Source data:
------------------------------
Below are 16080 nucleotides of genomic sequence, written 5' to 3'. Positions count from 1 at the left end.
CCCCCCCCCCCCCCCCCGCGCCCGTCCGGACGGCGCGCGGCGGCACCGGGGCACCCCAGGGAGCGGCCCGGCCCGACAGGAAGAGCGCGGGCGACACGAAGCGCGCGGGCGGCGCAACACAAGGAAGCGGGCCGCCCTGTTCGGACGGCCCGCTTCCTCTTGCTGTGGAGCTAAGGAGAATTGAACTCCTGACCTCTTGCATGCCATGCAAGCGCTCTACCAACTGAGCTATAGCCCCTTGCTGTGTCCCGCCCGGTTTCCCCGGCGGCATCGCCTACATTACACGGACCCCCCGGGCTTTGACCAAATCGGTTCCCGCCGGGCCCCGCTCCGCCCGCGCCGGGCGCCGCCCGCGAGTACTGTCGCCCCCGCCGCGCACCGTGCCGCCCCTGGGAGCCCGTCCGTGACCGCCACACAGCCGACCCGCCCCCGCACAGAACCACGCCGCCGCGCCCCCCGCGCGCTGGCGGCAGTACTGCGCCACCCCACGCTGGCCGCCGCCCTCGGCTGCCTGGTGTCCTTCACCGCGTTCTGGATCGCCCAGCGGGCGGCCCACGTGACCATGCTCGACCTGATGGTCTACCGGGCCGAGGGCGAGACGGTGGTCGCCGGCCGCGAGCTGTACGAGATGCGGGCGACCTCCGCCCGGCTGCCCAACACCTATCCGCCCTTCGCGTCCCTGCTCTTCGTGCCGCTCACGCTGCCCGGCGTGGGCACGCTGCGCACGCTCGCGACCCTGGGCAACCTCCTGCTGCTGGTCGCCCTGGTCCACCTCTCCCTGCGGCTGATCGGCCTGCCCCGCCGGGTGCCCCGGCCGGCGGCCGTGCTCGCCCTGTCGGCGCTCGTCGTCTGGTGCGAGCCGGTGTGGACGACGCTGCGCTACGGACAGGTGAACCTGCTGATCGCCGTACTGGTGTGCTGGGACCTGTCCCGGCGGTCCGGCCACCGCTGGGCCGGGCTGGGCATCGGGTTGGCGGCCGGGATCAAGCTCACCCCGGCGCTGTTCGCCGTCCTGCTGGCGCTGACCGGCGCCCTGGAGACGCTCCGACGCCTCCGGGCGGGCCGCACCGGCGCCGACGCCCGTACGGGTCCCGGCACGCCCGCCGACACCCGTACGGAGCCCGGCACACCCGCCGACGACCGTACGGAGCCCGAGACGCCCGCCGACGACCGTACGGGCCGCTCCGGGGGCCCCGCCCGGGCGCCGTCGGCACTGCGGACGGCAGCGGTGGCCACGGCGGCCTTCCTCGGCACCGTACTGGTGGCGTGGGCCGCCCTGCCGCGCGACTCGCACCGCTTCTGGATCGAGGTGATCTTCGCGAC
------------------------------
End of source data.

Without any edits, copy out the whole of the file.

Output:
Below are 16080 nucleotides of genomic sequence, written 5' to 3'. Positions count from 1 at the left end.
CCCCCCCCCCCCCCCCCGCGCCCGTCCGGACGGCGCGCGGCGGCACCGGGGCACCCCAGGGAGCGGCCCGGCCCGACAGGAAGAGCGCGGGCGACACGAAGCGCGCGGGCGGCGCAACACAAGGAAGCGGGCCGCCCTGTTCGGACGGCCCGCTTCCTCTTGCTGTGGAGCTAAGGAGAATTGAACTCCTGACCTCTTGCATGCCATGCAAGCGCTCTACCAACTGAGCTATAGCCCCTTGCTGTGTCCCGCCCGGTTTCCCCGGCGGCATCGCCTACATTACACGGACCCCCCGGGCTTTGACCAAATCGGTTCCCGCCGGGCCCCGCTCCGCCCGCGCCGGGCGCCGCCCGCGAGTACTGTCGCCCCCGCCGCGCACCGTGCCGCCCCTGGGAGCCCGTCCGTGACCGCCACACAGCCGACCCGCCCCCGCACAGAACCACGCCGCCGCGCCCCCCGCGCGCTGGCGGCAGTACTGCGCCACCCCACGCTGGCCGCCGCCCTCGGCTGCCTGGTGTCCTTCACCGCGTTCTGGATCGCCCAGCGGGCGGCCCACGTGACCATGCTCGACCTGATGGTCTACCGGGCCGAGGGCGAGACGGTGGTCGCCGGCCGCGAGCTGTACGAGATGCGGGCGACCTCCGCCCGGCTGCCCAACACCTATCCGCCCTTCGCGTCCCTGCTCTTCGTGCCGCTCACGCTGCCCGGCGTGGGCACGCTGCGCACGCTCGCGACCCTGGGCAACCTCCTGCTGCTGGTCGCCCTGGTCCACCTCTCCCTGCGGCTGATCGGCCTGCCCCGCCGGGTGCCCCGGCCGGCGGCCGTGCTCGCCCTGTCGGCGCTCGTCGTCTGGTGCGAGCCGGTGTGGACGACGCTGCGCTACGGACAGGTGAACCTGCTGATCGCCGTACTGGTGTGCTGGGACCTGTCCCGGCGGTCCGGCCACCGCTGGGCCGGGCTGGGCATCGGGTTGGCGGCCGGGATCAAGCTCACCCCGGCGCTGTTCGCCGTCCTGCTGGCGCTGACCGGCGCCCTGGAGACGCTCCGACGCCTCCGGGCGGGCCGCACCGGCGCCGACGCCCGTACGGGTCCCGGCACGCCCGCCGACACCCGTACGGAGCCCGGCACACCCGCCGACGACCGTACGGAGCCCGAGACGCCCGCCGACGACCGTACGGGCCGCTCCGGGGGCCCCGCCCGGGCGCCGTCGGCACTGCGGACGGCAGCGGTGGCCACGGCGGCCTTCCTCGGCACCGTACTGGTGGCGTGGGCCGCCCTGCCGCGCGACTCGCACCGCTTCTGGATCGAGGTGATCTTCGCGAC